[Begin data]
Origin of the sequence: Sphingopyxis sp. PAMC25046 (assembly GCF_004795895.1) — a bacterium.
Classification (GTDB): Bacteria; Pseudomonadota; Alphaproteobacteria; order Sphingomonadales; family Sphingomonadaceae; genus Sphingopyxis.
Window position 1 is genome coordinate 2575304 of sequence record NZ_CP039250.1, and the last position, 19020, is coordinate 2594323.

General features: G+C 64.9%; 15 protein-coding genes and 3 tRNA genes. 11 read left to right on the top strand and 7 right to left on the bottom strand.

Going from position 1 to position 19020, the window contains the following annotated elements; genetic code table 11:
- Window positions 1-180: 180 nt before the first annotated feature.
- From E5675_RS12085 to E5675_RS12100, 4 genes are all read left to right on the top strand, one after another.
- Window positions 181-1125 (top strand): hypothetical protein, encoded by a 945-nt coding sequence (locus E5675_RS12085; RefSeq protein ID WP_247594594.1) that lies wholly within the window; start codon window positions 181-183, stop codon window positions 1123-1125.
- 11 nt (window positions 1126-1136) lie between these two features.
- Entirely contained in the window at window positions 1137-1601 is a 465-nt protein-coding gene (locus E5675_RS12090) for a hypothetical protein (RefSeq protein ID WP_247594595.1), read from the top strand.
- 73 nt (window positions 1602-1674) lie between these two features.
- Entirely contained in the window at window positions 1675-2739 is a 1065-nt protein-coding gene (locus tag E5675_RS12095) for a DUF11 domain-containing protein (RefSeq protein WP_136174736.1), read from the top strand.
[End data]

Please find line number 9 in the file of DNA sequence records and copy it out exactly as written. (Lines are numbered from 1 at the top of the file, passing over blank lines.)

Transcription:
- 11 nt (window positions 1126-1136) lie between these two features.